I have always considered myself to be a slightly above average gamer when it comes to fighting games – I might never win a tournament, but against random opponents I can generally end up with more wins than losses. My game of choice has always been Mortal Kombat because it’s simple, and relatively easy to pick up and play. I dabble in Street Fighter, and really enjoy Tekken as well, but the Kombat series was my bread and butter. When I heard that a new challenger had come into the mix in 2009, I was intrigued. No matter how much I wanted to though, I was never able to find the time to actually play the first game, BlazBlue Calamity Trigger – thankfully though with the release of the PS Vita, I have the perfect opportunity to finally see what the fuss is all about.
First and foremost, I have to say that BlazBlue is frickin CRAZY. I’m used to a slower paced, more methodical fighting game, but BlazBlue is non stop action. I am so glad that there is a robust tutorial mode to basically explain things to you, because there is just so MUCH to remember. There are more systems and mechanics in play here than I think I’ve ever experienced before in a game like this – in short, the experience should have been terrifying for a newcomer. Yet I said should have been for a reason – BlazBlue is incredibly easy to follow once you get started. Yes, some of the more advanced characters (like the ones that allow you to basically control two people at once) are still above my level, but once I started learning someone I never felt overwhelmed with things to know.
I’ve heard from people that this version is much easier to get started with than the first game, so I am very happy that I chose “now” to get into the world – and what a world it is! Thankfully, the story mode of Calamity Trigger is included with this game, so you can get all of the back story before delving into the new story of the Continuum Shift. One thing about the story though, is that it is incredibly complex and deep – not bat-shit crazy like Tekken. The story branches out into numerous different ways after you complete the main story, which gives you a chance to see different endings fairly easily. The story is also presented in such a way that anime fans will feel right at home – from the slick looking animated sections, to the sometimes campy dialog (Taokaka calling Litchi “Boobie lady” for example); this whole game feels like it could be made into a full anime series with ease.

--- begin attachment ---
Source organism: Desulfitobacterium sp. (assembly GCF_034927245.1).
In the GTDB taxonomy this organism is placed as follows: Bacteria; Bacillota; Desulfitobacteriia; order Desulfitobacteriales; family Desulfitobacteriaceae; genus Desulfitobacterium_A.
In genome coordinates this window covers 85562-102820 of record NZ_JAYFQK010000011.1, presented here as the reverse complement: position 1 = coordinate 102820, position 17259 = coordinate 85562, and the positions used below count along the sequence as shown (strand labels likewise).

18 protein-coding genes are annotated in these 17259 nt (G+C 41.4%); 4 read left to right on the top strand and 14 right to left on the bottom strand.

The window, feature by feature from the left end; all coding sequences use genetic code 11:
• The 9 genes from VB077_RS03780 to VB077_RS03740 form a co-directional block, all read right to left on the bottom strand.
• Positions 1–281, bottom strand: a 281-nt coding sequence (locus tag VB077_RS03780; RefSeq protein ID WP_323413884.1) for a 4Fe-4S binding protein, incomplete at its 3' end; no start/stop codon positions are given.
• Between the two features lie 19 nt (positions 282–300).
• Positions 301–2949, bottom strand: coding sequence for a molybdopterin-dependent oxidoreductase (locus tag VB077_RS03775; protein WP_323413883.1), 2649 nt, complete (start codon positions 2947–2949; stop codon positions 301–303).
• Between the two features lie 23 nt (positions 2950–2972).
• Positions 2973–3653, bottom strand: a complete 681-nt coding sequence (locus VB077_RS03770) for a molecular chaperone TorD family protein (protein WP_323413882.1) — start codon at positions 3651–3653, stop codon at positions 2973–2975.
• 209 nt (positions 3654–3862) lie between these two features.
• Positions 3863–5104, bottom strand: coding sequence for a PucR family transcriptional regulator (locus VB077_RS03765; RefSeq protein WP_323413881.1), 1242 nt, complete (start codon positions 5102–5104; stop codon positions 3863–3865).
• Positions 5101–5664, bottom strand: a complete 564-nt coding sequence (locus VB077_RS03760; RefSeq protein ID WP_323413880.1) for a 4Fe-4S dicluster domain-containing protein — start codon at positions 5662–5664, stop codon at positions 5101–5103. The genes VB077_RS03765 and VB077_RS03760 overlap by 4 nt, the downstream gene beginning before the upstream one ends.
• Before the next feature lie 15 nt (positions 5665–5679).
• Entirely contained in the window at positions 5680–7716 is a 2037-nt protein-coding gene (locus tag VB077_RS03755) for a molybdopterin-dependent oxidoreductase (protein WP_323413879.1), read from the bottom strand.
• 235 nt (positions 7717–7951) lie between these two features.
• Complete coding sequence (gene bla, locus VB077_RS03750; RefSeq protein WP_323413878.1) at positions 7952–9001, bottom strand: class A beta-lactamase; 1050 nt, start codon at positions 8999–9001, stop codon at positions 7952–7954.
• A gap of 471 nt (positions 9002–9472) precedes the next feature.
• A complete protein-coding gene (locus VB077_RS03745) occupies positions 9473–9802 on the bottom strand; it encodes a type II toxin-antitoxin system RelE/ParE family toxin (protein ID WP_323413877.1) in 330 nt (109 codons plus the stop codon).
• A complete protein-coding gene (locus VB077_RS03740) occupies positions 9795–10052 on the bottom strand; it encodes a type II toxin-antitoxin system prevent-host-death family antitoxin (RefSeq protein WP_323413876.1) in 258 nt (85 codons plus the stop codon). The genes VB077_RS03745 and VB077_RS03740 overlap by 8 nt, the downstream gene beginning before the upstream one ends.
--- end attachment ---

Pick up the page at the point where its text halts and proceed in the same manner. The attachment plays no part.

Continuum Shift Extend comes with a slew of extra features that you won’t find in the other “Continuum Shift” versions of the game. For starters, it adds a new character in Relius Clover on top of the already hefty roster that you can play. “Extend” also features four new stories for the characters of Platinum the Trinity, Makoto Nanaya, Valkenhayn R. Hellsing, and Relius Clover. If that wasn’t enough, the “Extend” version of Continuum Shift also has a new game mode called “Unlimited Mars”. Lastly this version has some extra balance tweaks, and a new opening theme song (again, just like every new season of an anime would). Truly, they have set this up as the “perfect” version of the game.